Talk about a paradigm shift. In just two weeks, life as we know it has been flipped completely on its head. The Coronavirus pandemic has caused a massive reduction in everyday movements for people worldwide. Five states and multiple municipalities have issued “shelter in place” directives that restrict citizens movements to essential tasks and work. This has put tremendous financial pressure on small businesses that depend on on-premise sales of goods and services. Those small businesses include thousands of craft beer breweries around the country, as many have had to shutdown their popular taprooms and sales of kegs to bars and restaurants have come to a screeching halt. The big question on all of our minds is, how are these breweries dealing with this unprecedented situation?
In late 2019, Texas became the last state to allow the sale of packaged beer “To Go” direct from breweries to consumers. Eight states: Delaware, Massachusetts, Montana, North Dakota, Ohio, Oregon, Vermont and Virginia, allow direct shipment of beer to consumers. Here in the state of Georgia, direct beer sales laws for breweries changed for the better back in 2017; allowing consumers to purchase beer from a brewery while onsite. Direct shipment of beer to consumers is still not allowed. Naturally, most breweries have been providing To Go packaged beers for a couple of years now, so they have ramped up their focus in this area. This new focus revolves around such items as beefing up crowler inventories, developing ordering procedures and pickup logistics for consumers, and communicating these same procedures and logistics to consumers.
I recently test drove the new “system” myself over the weekend. I really wanted to support my local breweries, so I chose NoFo Brew Co in Forsyth County. NoFo made things very easy. You have three basic ways to purchase beer from them (crowlers only): 1) place your order and pay via the Craft Cellr app, then pull up curbside and one of their staff will bring your order out to you, 2) text your order to them, then pay the staff member who brings your order out to your vehicle or 3) just pull up curbside and a staff member will take your order and payment, then bring your order out when it’s ready. I chose the second method, texting my order for one crowler ($14) of their Daisy Pass Fruited Saison, then picking up curbside.
Upon my arrival, one of their staff members, Chase, came out to my car with a cheerful smile and greeting to verify my order. He then returned with my order in a bag and processed my payment. Note, they were only taking credit cards – no cash payments. It was quick and easy, and allows for “social distancing” as there was no standing in line.
As for the beer itself, as of today, I have not tried it yet. Until recently, NoFo Brew Co has had a very tasty, drinkable Munich Dunkel on draft and I was hoping to grab that; but they had already run out about a week or two ago. I have not had too many fruited beers, as they are not really my passion in the craft beer world; but I thought I’d give it a whirl. Daisy Pass is a Farmhouse Ale/Saison that has added pomegranate, blueberry, and strawberry. This will be an interesting departure for me, so I can’t wait to give it a try.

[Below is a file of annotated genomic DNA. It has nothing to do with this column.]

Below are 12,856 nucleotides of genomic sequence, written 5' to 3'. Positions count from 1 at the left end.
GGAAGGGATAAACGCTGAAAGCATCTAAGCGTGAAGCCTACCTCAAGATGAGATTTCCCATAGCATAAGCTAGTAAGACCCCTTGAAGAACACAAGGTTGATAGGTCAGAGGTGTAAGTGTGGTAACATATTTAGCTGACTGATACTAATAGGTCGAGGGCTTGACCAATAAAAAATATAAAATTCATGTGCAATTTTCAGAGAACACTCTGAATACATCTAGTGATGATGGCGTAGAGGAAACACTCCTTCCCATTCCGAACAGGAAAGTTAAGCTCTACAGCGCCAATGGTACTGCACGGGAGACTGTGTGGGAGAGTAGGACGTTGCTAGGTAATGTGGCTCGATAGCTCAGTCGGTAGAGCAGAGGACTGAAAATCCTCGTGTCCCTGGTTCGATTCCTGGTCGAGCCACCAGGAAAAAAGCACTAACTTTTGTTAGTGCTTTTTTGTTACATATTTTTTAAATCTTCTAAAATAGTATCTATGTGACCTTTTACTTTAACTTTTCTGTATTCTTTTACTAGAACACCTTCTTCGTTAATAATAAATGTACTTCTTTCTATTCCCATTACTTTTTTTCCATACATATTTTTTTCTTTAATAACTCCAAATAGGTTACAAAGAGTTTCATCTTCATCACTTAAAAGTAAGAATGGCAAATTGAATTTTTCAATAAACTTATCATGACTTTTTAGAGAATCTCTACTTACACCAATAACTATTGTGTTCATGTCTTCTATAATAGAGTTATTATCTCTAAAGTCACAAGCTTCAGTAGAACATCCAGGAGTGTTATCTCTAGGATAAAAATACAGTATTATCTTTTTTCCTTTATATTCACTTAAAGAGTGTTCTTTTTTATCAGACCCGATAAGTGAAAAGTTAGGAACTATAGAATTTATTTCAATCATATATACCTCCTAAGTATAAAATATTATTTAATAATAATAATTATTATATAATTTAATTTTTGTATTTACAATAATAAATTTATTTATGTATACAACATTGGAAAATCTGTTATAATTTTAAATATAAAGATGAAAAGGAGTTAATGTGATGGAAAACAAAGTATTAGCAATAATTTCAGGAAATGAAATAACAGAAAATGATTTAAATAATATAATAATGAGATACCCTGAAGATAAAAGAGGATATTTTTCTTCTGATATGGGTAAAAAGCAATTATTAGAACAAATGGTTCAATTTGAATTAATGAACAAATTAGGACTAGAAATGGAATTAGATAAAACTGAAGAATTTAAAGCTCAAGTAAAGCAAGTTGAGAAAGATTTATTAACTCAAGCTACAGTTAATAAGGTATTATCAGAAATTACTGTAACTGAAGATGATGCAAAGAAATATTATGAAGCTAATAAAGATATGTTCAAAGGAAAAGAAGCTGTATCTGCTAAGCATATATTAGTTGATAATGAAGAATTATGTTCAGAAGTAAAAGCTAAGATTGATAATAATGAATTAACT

I am happy to report that consumers seem to be making the shift to the new paradigm fairly easily. When I picked up my crowler Saturday around noon, I asked Chase how they were holding out. He cheerfully reported that they had sold over 200 crowlers in about 24 hours. I noticed later in the afternoon, NoFo posted on social media that they had run out of crowlers. That’s remarkable given the circumstances. One of the things I like about the craft beer “community” is brewery owners and patrons are very supportive of each other. There is very much a two-way street between the two. As I have noted in some of my earlier blog posts, (see Tucker Brewing Co. – Giving Back To The Community and Get Comfortable with Allagash and Creature Comforts), local breweries are deeply involved in giving back to their communities. It is great to see patrons in their communities helping the breweries out during their time of need.
If you are wondering how you can support your local breweries, restaurants and bars, Untappd has developed a list of those that are offering delivery and pickup services in various communities. To view the up-to-date list go here – Greg’s List – Untappd or download the Untappd app via the Apple App Store or Google Pay. These small businesses depend on us as consumers, so I encourage you to support them where and when you are able. Of course, please follow CDC guidelines to protect yourself if you go out in public. Use common sense and prudence.
Thanks for reading, until next time…Let Us Drink Beer!